Light Blue Touchpaper now on HTTPS

Light Blue Touchpaper now supports TLS, so as to protect passwords and authentication cookies from eavesdropping. TLS support is provided by the Pound load-balancer, because Varnish (our reverse-proxy cache) does not support TLS.

The configuration is intended to be a reasonable trade-off between security and usability, and gets an A– on the Qualys SSL report. The cipher suite list is based on the very helpful Qualys Security Labs recommendations and Apache header re-writing sets the HttpOnly and Secure cookie flags to resist cookie hijacking.

As always, we might have missed something, so if you notice problems such as incompatibilities with certain browsers, then please let us know on <lbt-admin@cl.cam.ac.uk>. or in the comments.

9 thoughts on “Light Blue Touchpaper now on HTTPS

  1. Good improvements, but could you also consider allowing comments on all articles? Turning them off when you advertise a GCHQ-sponsored PhD position sends the wrong signal.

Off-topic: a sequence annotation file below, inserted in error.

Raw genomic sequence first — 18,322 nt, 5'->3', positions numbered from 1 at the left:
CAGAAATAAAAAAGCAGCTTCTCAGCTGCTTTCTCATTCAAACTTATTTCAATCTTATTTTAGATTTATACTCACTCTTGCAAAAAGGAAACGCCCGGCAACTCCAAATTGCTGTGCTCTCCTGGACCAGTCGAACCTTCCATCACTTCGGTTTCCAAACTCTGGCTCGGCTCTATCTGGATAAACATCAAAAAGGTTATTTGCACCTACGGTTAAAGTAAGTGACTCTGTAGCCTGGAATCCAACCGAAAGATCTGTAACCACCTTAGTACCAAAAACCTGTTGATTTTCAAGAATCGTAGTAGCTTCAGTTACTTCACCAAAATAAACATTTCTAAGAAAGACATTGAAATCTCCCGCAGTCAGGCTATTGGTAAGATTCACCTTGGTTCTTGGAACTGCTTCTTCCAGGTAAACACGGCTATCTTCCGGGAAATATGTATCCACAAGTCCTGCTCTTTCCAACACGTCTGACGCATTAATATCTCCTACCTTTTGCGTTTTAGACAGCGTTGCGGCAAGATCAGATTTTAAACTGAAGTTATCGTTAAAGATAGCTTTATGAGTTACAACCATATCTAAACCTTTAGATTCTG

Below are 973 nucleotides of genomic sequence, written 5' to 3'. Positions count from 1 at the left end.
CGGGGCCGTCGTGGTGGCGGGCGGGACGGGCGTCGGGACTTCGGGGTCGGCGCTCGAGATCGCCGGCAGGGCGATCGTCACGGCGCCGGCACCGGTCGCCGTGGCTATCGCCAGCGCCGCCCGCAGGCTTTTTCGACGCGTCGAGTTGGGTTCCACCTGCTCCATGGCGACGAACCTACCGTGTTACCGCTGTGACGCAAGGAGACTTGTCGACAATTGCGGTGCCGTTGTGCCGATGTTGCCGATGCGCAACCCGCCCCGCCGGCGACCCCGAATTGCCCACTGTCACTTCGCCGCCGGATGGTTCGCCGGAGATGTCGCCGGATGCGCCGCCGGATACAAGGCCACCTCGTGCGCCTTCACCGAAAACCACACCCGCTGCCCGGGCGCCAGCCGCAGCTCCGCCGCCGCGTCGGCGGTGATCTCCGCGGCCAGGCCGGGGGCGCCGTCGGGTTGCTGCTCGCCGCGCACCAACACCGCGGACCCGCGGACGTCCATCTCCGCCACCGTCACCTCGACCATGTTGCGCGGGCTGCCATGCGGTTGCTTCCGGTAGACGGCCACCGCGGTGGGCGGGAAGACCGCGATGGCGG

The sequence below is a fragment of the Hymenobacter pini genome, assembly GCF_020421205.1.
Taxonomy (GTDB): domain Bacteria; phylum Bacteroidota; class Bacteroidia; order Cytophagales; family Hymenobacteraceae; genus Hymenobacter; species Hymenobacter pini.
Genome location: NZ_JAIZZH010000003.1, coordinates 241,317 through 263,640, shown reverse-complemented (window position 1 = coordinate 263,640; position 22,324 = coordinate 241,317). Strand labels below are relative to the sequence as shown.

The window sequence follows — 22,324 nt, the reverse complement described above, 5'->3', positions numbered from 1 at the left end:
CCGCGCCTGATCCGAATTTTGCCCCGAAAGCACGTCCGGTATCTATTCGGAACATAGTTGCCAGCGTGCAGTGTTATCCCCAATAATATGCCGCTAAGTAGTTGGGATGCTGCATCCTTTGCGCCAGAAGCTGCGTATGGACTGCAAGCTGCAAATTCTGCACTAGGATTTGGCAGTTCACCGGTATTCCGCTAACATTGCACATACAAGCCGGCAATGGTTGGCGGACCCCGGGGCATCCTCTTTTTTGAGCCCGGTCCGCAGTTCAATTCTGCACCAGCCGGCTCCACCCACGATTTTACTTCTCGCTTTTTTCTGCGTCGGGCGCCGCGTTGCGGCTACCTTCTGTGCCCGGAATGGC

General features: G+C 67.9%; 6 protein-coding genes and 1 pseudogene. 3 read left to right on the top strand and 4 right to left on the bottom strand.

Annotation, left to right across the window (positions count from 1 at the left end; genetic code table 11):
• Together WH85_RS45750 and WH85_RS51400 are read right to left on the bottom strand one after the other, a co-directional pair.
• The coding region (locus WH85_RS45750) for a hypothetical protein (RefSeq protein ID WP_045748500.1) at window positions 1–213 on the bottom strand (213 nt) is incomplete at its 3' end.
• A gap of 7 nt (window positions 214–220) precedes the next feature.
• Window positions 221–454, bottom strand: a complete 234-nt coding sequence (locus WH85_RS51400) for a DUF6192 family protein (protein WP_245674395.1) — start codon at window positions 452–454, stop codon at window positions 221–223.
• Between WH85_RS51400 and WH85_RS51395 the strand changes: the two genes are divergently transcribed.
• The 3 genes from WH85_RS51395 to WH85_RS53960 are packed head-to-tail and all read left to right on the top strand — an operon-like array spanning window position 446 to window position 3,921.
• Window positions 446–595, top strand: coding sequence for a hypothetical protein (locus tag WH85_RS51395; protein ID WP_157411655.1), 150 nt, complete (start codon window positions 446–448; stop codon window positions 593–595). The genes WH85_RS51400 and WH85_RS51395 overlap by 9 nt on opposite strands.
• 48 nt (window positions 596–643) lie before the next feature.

1. As you’ve noticed, they’re back on. It turns out to be a usability problem – the new WordPress authoring UI buried the “enabled comments” button.

  2. I just ran the Qualys report and you only get a C on the report. My ISP (Virgin) gets a C too. and there has been quite some argument on their forums about SSL3 . I can’t get their fix to work in Google Chrome (running it with–ssl-version-min=tls1) it was only 3 days ago, and I posted in the forums that people would have to patient whilst the problem is analysed and then fixed. The article is here.

    Hope this is of some use.

  3. Pound has finally shipped a production quality version (2.7) which includes a command to disable SSLv3 (which addresses “Poodle”) … so that puts us back up to a B

    Qualys now deprecates RC4 which caps the score at B. Disabling that, as I have now done, brings us to an A (huzzah!)

    However, the site can no longer be accessed by Windows XP users running IE6 or IE8 (but they have other problems besides not being able to visit here!) and goodbye also to Java6 clients because they cannot handle Diffie-Hellman parameters > 1024 bits.

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